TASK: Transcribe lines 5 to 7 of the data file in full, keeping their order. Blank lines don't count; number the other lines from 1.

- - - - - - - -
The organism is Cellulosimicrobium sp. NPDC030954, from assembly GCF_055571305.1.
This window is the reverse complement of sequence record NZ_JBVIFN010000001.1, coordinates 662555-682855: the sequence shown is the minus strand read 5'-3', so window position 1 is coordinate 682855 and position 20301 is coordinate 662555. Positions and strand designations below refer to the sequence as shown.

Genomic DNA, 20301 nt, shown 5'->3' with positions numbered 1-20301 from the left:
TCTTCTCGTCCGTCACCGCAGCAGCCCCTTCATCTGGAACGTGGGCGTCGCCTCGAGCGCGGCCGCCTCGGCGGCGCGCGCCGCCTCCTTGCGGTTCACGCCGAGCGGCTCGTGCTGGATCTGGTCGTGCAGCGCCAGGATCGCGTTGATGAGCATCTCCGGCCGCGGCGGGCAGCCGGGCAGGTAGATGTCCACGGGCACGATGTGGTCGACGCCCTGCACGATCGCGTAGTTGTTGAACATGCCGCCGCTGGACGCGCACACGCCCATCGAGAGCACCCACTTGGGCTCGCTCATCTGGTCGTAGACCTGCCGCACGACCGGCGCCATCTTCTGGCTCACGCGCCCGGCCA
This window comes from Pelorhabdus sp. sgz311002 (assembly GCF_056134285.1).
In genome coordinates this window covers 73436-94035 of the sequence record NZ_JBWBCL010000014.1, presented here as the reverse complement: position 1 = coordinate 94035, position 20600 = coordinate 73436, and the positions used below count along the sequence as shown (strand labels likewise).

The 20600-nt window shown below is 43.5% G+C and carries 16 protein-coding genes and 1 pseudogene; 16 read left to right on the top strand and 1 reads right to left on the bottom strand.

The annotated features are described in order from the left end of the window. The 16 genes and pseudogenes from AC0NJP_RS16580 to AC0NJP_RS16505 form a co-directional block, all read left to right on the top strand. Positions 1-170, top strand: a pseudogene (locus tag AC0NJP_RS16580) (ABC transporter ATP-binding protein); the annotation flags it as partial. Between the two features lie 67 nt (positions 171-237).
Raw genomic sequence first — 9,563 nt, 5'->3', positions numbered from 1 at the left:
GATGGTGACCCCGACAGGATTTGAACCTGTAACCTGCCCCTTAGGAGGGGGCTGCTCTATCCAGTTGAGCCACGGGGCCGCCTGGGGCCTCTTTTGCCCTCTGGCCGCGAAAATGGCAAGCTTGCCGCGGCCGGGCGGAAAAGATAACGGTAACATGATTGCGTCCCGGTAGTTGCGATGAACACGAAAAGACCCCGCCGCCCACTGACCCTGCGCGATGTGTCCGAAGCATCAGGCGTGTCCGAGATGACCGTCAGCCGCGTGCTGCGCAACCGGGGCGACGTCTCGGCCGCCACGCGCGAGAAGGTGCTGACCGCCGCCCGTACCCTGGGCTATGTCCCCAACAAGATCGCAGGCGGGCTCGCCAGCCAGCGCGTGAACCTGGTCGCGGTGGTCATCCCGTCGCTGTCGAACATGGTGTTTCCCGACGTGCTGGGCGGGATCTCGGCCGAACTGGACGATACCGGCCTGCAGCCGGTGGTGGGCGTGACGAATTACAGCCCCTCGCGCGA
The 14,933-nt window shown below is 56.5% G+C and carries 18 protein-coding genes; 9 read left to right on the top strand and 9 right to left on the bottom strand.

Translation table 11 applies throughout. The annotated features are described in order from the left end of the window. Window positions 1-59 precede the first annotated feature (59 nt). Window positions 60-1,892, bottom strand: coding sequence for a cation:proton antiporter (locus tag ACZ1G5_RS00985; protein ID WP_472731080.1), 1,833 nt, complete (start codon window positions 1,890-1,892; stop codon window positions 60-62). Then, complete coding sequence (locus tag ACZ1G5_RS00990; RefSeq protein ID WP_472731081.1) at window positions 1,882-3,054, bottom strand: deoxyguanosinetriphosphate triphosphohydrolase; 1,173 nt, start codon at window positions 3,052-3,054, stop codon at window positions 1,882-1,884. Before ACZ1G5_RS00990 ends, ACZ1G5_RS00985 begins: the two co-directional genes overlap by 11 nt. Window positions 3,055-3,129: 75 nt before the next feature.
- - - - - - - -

This window comes from Pelorhabdus sp. sgz311002 (assembly GCF_056134285.1).
In genome coordinates this window covers 73436-94035 of the sequence record NZ_JBWBCL010000014.1, presented here as the reverse complement: position 1 = coordinate 94035, position 20600 = coordinate 73436, and the positions used below count along the sequence as shown (strand labels likewise).

The 20600-nt window shown below is 43.5% G+C and carries 16 protein-coding genes and 1 pseudogene; 16 read left to right on the top strand and 1 reads right to left on the bottom strand.